Microscopy – fly wing. Photo by BobMacInnes

The third tip involves focus. Magnifying a tiny image is difficult because you have to be extra careful with your controls. One useful technique is narrowing your camera’s lens so that the image you are trying to capture will be projected directly into the camera’s body. This way, you won’t have to worry too much about adjusting your camera’s focus; instead, you use only the microscope’s focus controls. This needs a lot of practice, though, as the image will appear different on your camera’s viewfinder and under the microscope.

Tip number four is to make your subjects appear as natural as possible. They should not appear perfect, choreographed, or unblemished; otherwise, people might get the impression that the images were photoshopped, highly edited, or computer-generated.

More lighting information

When photographing tiny subjects, lighting is everything. So, even if you’re just starting out, it is essential for you to have at least basic information about the different styles of lighting you can use for your microscopy shots.

  1. Darkfield Style of Lighting: If you want to achieve a dramatic effect, go with the Darkfield style. With your object positioned against a black background, you’ll create a “glare”.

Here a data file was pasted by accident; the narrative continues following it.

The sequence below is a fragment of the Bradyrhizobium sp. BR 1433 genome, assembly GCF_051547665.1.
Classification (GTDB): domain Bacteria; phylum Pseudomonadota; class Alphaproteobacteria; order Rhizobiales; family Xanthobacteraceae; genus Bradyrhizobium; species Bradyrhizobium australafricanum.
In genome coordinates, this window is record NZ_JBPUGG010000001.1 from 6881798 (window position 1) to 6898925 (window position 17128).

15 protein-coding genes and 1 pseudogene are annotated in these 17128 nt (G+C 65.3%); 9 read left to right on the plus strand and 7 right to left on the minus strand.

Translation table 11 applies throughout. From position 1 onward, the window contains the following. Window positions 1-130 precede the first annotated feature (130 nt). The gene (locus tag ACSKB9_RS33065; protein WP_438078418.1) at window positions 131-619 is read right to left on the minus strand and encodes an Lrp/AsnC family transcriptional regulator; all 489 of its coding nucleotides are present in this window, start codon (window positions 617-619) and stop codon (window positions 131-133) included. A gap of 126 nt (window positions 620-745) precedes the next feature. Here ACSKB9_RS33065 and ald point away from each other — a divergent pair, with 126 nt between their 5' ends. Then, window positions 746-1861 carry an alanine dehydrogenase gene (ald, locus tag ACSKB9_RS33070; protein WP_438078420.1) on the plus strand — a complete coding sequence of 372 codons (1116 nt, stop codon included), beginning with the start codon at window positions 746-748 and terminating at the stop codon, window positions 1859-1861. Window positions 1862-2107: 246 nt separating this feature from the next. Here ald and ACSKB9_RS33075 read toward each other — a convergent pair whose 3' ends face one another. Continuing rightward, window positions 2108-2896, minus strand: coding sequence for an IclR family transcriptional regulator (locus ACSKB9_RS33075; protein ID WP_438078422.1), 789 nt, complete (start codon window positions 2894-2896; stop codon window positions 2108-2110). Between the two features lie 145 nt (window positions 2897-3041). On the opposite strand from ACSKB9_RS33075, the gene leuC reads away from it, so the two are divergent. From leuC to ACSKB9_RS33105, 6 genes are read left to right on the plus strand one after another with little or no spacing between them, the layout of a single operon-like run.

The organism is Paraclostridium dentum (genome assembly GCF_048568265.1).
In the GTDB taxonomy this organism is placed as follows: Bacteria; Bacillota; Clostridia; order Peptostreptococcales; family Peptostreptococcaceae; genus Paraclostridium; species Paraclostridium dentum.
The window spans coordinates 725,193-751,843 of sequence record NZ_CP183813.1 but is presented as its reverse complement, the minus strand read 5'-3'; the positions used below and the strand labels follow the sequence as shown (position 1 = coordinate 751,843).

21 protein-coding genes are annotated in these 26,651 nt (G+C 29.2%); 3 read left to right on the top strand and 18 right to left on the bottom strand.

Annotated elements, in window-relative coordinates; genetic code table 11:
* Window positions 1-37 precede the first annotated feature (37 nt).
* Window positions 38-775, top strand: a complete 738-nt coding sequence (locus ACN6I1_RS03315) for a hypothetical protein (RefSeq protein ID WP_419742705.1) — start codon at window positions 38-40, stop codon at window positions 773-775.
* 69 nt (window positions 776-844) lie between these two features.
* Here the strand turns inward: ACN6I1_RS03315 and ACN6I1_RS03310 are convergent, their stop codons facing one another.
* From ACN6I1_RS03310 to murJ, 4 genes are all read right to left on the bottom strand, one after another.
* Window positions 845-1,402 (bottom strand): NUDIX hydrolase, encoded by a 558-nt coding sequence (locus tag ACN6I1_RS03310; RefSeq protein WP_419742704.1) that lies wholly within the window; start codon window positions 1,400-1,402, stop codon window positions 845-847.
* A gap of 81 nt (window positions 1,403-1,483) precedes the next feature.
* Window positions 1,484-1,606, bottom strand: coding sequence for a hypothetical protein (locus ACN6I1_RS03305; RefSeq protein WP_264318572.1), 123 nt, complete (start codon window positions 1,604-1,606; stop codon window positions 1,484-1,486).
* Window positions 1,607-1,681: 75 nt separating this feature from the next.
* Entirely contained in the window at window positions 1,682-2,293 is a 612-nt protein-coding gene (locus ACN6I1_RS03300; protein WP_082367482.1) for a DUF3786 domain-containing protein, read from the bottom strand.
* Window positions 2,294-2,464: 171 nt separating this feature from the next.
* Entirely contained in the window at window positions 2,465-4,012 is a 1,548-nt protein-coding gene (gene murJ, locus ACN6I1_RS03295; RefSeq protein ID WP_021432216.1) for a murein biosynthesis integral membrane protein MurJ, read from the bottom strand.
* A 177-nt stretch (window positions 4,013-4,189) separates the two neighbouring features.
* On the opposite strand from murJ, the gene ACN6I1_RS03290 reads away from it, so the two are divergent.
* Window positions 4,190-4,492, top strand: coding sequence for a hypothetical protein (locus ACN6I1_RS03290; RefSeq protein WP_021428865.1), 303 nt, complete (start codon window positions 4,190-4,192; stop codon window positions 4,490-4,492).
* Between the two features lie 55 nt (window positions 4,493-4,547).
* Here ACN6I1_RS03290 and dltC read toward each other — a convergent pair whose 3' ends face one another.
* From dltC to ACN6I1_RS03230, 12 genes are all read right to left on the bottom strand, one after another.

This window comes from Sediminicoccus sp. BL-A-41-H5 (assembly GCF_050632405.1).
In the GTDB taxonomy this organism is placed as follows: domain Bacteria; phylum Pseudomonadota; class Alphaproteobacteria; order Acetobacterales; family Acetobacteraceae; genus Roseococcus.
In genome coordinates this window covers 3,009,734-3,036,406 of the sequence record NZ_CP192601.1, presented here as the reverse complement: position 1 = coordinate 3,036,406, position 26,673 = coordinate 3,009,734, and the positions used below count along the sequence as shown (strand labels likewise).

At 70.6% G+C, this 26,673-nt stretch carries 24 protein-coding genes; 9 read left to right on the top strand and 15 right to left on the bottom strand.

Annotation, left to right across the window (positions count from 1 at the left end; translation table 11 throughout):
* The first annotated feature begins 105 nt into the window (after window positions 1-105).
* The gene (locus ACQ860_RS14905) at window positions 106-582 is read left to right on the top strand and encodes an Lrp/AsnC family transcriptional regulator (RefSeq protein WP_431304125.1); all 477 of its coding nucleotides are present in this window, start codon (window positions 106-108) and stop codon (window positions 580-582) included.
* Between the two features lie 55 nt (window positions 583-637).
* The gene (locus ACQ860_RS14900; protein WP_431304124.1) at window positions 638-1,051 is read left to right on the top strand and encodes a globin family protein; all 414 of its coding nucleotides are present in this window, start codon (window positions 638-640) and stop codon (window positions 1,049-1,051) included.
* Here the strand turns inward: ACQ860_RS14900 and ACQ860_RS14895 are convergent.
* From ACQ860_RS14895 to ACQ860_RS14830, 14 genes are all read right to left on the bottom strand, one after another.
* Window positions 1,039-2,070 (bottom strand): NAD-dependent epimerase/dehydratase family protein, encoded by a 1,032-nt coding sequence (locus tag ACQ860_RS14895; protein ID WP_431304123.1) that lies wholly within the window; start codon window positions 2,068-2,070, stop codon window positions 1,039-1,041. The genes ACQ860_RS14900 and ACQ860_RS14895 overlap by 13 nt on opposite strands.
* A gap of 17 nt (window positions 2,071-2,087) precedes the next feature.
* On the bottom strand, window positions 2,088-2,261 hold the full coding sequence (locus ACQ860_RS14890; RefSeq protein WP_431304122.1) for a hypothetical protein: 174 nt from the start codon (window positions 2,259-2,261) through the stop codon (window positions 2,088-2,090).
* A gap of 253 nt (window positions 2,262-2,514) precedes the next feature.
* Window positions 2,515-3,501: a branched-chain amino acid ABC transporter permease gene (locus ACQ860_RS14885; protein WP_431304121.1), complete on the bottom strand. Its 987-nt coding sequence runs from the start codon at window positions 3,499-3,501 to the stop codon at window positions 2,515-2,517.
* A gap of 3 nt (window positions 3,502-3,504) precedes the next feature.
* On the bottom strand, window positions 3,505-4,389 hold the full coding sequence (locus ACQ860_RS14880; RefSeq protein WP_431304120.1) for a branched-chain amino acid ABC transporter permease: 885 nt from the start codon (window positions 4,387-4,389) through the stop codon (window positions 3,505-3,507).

2. Kohler Style of Lighting: If you prefer backlighting with a neutral effect, Kohler illumination should be your style. Lighting is even, which is perfect if you want your tiny subjects to achieve a “portrait look”.
  3. Polarized Lighting: If you want your tiny subjects to project rainbow-like colors, Polarized lighting is the way to go. Even a strand of hair will come out with a rainbow of colors. This style of lighting is best if you want to reveal “invisible” aspects of your subjects.

These beginners’ tips may sound quite simple to you, but they’re proven to be really useful. The best thing for you to do is practice, and practice, and practice before you go out and focus your camera on the tiniest bits of subjects.

Resources for additional information

The art of microscopy or micrography is one that needs to be continuously practiced and learned. As such, it is important to allow yourself to continue improving. Here are some online resources (including contests) that might prove helpful:

Online resources:

Offline / Published Resources:

With all these tips and resources, you’re ready to step out of your comfort zone and try microscopy photography. It’s unique, interesting and can definitely hold viewer attention. As previously mentioned, it is important to practice; even the masters find time to practice. Additionally, you should not forget to experiment with your shots.

Experimenting will give you more options to come out with your most creative works. Remember, photos are supposed to tell a story. Use your creativity to exploit this.